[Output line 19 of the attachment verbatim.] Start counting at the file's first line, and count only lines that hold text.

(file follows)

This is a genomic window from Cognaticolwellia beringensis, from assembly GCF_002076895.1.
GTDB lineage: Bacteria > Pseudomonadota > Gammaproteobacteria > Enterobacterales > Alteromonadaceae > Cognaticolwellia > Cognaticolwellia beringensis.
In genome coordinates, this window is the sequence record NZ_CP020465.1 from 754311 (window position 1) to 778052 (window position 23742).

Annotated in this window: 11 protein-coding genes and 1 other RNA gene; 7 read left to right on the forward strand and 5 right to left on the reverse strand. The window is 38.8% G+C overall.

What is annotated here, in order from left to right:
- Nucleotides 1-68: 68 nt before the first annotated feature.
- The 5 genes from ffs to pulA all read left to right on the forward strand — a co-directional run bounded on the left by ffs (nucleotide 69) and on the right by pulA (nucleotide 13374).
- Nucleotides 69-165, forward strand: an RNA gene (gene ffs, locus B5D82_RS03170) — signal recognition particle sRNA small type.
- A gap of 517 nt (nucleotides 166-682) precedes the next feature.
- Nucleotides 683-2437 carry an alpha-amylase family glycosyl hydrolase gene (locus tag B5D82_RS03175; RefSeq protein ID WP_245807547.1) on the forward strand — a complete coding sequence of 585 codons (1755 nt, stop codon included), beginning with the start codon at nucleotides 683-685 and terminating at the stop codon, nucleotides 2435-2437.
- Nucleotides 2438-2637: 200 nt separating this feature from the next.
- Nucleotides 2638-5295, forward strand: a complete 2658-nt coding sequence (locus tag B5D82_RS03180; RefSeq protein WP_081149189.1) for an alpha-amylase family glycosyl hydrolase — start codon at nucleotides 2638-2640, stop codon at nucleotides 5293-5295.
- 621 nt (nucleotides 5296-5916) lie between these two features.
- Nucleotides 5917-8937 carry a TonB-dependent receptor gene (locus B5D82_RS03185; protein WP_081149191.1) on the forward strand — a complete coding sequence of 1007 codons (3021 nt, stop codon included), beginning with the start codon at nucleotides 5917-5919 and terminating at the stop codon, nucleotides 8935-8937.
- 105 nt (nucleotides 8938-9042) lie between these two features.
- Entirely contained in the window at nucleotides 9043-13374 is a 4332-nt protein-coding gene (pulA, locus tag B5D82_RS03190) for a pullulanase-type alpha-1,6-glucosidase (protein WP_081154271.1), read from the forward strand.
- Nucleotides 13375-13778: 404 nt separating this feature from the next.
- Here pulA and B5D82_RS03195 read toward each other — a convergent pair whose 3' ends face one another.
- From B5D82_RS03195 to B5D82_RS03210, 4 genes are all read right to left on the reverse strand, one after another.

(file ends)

- From B5D82_RS03195 to B5D82_RS03210, 4 genes are all read right to left on the reverse strand, one after another.